• Restorative Practices

    Restorative Justice (in Education) is defined as "facilitating learning communities that nurture the capacity of people to engage with one another and their environment in a manner that supports and respects the inherent dignity and worth of all." (Source: Restorative Justice in Education by Evans and Vaandering, 2016)
    (from: Eastern Mennonnite University Restorative Justice Conference)
    The central belief of a Restorative Justice mindset is that people are worthy and relational.  This is the foundational tenet of restorative justice in education.  
    These beliefs are rooted in values of respect, dignity, and mutual concern.  
    This belief and these values are practiced in three broad ways:
    1. Nurturing Healthy Relationships
    2. Creating Just and Equitable Learning Environments
    3. Repairing Harm and Transform Conflict
    (from Building Positive Relationships Through Restorative Justice, a presentation by Kristen Woodward)
    Restorative Mindset is a paradigm shift. It is a way of being and a way of viewing the world, relationships, justice, and wrongdoing. Restorative Practices are what we are doing in the learning environment to honor the worth and value that each member of our community possesses.  SCORE Academy staff and students are continuously learning and growing in restorative practices. 

    What makes SCORE Academy different?  What are we doing, restoratively?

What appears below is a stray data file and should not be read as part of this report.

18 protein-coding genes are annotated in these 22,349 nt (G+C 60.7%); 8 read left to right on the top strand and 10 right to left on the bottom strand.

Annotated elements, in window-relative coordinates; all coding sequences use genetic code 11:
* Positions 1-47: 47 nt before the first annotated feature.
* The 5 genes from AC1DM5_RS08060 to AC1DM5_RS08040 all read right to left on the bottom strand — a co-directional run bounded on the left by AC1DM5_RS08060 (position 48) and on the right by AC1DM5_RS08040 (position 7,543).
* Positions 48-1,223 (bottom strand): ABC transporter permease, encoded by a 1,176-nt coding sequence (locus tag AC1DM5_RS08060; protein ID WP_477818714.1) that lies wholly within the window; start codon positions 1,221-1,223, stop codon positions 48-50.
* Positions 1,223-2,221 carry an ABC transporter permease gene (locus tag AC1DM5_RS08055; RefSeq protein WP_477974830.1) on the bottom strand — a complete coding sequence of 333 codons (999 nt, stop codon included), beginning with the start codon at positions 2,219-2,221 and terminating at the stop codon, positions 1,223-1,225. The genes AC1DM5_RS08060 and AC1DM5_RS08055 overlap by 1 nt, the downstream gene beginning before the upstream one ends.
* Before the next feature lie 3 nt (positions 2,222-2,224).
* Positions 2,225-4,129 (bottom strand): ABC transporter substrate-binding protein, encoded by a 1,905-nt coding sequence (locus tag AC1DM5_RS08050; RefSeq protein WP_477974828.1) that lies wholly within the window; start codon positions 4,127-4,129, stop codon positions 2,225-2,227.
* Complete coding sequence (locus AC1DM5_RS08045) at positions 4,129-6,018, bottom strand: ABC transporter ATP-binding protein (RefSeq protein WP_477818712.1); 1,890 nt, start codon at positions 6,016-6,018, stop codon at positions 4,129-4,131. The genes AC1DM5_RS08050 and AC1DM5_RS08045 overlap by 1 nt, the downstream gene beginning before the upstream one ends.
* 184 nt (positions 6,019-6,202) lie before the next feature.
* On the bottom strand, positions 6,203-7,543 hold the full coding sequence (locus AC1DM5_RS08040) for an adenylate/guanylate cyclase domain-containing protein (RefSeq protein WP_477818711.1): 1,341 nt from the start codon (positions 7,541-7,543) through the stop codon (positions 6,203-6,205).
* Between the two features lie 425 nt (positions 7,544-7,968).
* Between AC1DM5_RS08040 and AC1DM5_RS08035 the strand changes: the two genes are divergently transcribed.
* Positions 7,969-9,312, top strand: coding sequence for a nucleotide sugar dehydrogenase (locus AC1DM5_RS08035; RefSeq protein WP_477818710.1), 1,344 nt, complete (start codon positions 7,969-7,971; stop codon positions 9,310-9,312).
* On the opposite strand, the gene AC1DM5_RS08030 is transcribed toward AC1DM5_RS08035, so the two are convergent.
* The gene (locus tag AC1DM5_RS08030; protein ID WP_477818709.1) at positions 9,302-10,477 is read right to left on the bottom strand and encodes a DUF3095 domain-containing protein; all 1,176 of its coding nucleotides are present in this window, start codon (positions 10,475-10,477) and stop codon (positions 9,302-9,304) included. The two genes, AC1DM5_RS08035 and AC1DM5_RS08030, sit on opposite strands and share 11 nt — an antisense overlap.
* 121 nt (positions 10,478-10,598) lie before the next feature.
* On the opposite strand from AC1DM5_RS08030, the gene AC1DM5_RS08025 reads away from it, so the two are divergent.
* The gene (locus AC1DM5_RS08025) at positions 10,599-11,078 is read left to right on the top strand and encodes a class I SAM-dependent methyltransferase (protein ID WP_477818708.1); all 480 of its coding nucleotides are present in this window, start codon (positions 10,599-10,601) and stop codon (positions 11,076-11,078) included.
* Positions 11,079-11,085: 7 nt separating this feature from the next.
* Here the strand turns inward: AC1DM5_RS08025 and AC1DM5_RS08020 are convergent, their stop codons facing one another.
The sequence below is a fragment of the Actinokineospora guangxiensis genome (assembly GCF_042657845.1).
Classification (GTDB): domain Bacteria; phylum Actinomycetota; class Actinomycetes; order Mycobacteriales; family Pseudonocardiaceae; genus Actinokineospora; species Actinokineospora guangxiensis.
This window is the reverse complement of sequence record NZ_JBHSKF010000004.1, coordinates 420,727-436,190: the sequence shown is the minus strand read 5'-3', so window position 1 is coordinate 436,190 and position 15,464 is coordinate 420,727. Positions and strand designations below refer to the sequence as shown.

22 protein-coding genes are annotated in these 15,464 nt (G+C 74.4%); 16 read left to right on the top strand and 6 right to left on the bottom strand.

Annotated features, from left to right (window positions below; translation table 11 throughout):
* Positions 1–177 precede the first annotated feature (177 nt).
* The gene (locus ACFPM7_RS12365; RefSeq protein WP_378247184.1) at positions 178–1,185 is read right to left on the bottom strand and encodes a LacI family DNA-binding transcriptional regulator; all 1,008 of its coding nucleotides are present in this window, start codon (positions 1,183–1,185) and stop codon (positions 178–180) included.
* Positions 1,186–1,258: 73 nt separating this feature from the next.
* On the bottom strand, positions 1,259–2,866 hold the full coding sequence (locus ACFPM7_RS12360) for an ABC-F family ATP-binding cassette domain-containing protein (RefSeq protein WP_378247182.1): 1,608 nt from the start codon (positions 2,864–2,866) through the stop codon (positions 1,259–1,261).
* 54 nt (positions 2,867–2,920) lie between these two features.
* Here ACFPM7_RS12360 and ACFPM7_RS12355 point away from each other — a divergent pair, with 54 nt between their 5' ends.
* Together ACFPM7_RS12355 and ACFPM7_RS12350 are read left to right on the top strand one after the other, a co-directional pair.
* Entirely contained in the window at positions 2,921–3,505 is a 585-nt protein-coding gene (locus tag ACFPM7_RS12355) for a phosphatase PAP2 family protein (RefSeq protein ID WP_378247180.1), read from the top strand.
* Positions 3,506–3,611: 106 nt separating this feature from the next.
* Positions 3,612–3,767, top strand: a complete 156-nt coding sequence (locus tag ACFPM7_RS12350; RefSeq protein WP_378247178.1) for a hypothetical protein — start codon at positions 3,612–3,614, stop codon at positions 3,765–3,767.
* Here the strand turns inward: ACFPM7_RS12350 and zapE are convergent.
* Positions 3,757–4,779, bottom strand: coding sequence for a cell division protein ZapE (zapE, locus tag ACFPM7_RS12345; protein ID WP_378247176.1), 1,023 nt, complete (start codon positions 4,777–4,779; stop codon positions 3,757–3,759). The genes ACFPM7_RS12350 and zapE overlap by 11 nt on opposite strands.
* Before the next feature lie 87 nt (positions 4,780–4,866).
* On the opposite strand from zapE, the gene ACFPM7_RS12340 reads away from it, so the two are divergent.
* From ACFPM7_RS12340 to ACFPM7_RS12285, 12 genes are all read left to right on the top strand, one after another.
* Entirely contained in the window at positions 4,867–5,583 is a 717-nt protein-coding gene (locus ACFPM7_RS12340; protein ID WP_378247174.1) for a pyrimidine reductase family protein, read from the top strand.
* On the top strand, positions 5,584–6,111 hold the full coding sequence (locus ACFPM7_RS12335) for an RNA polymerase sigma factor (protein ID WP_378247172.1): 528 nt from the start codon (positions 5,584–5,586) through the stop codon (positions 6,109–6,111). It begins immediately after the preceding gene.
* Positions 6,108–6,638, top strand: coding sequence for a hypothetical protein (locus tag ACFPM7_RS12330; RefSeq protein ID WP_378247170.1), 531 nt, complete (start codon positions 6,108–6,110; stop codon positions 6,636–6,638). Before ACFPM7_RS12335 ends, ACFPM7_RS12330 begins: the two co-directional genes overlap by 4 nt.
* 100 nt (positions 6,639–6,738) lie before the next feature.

• Develop and maintain positive, supportive, and partnering sorts of relationships WITH students and staff.
    • Orient students to SCORE Academy in a relational way that fosters good relationships and supports well-being.
    • Offer one to one personalized instruction that fosters trust and understanding.
    • Staff communicate restoratively with one another, students, and students' parents/guardians.
    • Students and staff engage in circles process to build community and nurture relationships.
    • ReAssigned students have the opportunity to engage in circle process with their peers to learn about coping skills, problem solving, communication, and to plan for transition back to their base school.  
    • ReAssigned students engage in an elective course which focuses on the 5 R's of Restorative Practices: Relationships, Respect, Responsibility, Repair, Reintegration
    • ReAssigned students have the opportunity to engage in a restorative mediation, facilitative dialogue, or transition meeting, where the student and all have voice, before returning to their base school.